Counter-terror focus leaves British spies out in the cold: report

Directing much-needed resources into counter-terror measures has meant that Britain's spies are taking more risks, a Parliamentary intelligence committee report has found.

The Commons' Intelligence and Security Committee said that as a result of the "greater threats and challenges" posed by terrorists, efforts had focused in this direction to the detriment of intelligence work being done elsewhere.

After the intelligence committee's 'Annual Report 2003-2004' was laid before Parliament today, committee chairman Ann Taylor - whilst acknowledging that it had been an "extremely difficult year" - said that "other important work is not being carried out as fully as Ministers and the Agencies

themselves would wish".

More work also needed to be done to identify the vulnerabilities of the UK's critical national infrastructure to electronic attack, Ms Taylor said.

However, the committee commended the British intelligence community for continuing to identify, monitor, report and disrupt threats to the UK and its interests.

Obtaining Libya's commitment to disband its weapons of mass destruction was highlighted as a major intelligence success for SIS – MI6 and MI5 – which saw effective cooperation with their US counterparts, the CIA, and the Foreign Office.

The formation of the Joint Terrorism Analysis Centre (JTAC) has also been a success because it effectively brought together the UK's counter-terrorism expertise in one place, Ms Taylor added.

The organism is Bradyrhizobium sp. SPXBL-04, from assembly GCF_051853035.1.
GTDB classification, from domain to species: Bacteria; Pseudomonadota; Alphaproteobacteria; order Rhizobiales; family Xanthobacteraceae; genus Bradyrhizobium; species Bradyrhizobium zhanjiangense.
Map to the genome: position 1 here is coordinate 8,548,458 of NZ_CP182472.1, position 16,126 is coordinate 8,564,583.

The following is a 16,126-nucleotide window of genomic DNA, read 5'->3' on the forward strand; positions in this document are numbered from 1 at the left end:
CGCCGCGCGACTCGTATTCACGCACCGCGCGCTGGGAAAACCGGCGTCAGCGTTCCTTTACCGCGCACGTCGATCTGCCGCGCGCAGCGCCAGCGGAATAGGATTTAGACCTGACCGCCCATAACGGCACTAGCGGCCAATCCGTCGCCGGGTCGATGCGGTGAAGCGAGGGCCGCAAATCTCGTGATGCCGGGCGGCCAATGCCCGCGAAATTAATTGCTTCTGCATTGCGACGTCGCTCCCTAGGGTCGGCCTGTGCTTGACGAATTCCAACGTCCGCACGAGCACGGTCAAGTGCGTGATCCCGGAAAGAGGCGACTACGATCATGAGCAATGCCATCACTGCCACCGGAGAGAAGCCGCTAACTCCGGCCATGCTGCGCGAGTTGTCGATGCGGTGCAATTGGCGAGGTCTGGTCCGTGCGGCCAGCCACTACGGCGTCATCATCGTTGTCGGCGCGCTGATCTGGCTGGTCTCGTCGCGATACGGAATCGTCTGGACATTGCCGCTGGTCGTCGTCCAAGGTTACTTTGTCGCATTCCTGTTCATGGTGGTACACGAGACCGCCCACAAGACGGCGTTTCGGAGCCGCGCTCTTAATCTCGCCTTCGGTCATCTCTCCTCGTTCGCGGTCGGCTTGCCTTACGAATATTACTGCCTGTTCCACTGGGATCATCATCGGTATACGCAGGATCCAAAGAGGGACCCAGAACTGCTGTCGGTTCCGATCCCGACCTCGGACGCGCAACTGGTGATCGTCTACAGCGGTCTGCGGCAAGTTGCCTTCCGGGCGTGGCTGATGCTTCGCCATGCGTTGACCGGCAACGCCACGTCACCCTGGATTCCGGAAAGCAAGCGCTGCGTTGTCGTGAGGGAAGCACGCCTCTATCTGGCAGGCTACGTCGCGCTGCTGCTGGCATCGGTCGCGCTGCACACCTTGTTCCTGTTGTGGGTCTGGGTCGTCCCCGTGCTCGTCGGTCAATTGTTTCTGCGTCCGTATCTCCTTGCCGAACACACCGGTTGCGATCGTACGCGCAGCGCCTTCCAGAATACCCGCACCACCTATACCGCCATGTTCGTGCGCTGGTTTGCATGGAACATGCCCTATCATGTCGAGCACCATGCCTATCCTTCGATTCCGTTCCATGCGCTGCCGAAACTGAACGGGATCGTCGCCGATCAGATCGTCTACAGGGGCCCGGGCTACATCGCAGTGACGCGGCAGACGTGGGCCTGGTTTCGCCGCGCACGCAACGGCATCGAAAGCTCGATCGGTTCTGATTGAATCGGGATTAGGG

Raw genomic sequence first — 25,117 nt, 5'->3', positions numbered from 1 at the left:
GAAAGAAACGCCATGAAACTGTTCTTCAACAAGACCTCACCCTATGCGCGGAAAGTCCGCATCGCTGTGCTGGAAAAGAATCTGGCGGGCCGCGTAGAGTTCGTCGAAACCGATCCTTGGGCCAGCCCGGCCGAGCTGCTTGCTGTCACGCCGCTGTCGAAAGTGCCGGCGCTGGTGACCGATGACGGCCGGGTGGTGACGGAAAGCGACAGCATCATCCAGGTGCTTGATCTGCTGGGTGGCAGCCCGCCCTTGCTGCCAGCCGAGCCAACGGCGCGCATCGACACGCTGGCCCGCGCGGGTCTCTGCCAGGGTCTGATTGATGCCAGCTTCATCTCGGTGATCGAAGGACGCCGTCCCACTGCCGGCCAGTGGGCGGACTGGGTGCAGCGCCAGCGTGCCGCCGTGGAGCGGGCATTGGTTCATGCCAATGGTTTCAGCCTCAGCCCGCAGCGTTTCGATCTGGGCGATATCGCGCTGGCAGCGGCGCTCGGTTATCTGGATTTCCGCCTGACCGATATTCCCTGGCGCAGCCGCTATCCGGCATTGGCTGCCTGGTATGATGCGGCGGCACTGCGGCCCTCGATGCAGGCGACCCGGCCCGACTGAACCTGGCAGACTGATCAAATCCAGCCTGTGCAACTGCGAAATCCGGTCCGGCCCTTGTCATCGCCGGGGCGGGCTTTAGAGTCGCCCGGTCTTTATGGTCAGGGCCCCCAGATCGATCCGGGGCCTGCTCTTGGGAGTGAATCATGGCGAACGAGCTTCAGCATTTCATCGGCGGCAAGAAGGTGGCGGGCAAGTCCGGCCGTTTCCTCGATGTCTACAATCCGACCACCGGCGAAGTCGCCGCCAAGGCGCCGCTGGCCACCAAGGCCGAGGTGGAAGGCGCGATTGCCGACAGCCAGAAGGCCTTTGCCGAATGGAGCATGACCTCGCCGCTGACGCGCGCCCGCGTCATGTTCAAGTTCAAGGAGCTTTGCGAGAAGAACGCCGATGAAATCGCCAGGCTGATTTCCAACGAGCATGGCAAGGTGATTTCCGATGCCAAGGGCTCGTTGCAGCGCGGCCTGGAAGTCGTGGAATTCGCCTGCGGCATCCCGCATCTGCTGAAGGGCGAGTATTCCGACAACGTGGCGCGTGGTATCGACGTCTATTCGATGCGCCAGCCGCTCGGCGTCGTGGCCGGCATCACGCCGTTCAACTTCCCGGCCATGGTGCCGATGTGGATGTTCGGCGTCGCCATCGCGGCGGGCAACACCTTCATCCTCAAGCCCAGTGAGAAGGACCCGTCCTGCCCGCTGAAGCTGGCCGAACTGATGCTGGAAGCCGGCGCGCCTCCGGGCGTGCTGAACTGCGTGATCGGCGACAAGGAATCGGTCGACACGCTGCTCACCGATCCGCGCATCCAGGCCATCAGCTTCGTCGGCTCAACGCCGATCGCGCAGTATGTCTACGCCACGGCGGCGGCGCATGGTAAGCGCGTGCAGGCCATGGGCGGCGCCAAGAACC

Related UK National News Stories
Click here for the latest headlines.

10 March 2005
British agents 'not sufficiently well trained' for terror investigations
British intelligence personnel deployed to Afghanistan, Guantanamo Bay and Iraq were "not sufficiently well trained" on the Geneva Conventions, a report has found. The report, by the Intelligence and Security Committee, follows an inquiry into the handling of detainees by UK intelligence personnel.
12 September 2003
Dyke called to give evidence at Hutton Inquiry
BBC Director General Greg Dyke has been called to give evidence in the second phase of the Hutton Inquiry into the death of weapons expert Dr David Kelly. Mr Dyke is one of a new batch of witnesses called to give evidence at the inquiry, which recommences on Monday, September 15.
14 July 2004
Intelligence errors were made in good faith, Butler inquiry finds
Strains, oversights and systems failures, but not individual mendacity nor political pressure, lay at the heart of intelligence failings in the run up to war in Iraq, Lord Butler's inquiry has concluded.
03 October 2014
Alex Younger Appointed Chief Of The Secret Intelligence Service
Alex Younger has been appointed as the next Chief of the Secret Intelligence Service (SIS), the Foreign Secretary has announced. He been appointed as successor to Sir John Sawers as Chief of the SIS. Alex will take up his appointment next month.
25 June 2013
Liberty Issues Claims Against The British Intelligence Services
Human rights group Liberty has announced it has issued a claim against the British Intelligence Services over their suspected involvement in the PRISM and Project Tempora privacy scandal.